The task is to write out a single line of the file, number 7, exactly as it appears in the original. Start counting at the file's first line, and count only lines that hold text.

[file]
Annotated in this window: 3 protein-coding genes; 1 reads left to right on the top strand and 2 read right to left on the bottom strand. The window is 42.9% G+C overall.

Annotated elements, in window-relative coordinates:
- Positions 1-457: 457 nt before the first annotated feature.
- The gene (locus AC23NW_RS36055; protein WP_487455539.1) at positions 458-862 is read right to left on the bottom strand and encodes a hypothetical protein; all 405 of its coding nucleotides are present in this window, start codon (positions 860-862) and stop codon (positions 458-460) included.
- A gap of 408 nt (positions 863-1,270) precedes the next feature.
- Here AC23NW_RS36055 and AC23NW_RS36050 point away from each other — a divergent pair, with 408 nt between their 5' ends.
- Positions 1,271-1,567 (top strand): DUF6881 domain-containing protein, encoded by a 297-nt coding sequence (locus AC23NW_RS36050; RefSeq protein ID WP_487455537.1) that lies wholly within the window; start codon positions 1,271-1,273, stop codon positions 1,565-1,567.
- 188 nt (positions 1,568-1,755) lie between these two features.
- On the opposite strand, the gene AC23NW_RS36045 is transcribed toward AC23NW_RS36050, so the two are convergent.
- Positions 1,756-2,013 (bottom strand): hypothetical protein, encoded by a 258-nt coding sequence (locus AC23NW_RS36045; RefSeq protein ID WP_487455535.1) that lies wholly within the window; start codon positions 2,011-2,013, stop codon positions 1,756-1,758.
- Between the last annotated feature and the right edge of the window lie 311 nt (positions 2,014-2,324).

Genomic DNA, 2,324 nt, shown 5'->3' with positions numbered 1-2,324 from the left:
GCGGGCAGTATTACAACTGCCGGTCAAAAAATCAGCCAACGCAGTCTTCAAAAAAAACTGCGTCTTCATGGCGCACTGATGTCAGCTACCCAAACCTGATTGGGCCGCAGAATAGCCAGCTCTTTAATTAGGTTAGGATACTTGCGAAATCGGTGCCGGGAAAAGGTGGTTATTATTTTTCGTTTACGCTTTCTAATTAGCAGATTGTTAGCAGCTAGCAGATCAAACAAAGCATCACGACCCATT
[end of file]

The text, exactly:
- Positions 1,271-1,567 (top strand): DUF6881 domain-containing protein, encoded by a 297-nt coding sequence (locus AC23NW_RS36050; RefSeq protein ID WP_487455537.1) that lies wholly within the window; start codon positions 1,271-1,273, stop codon positions 1,565-1,567.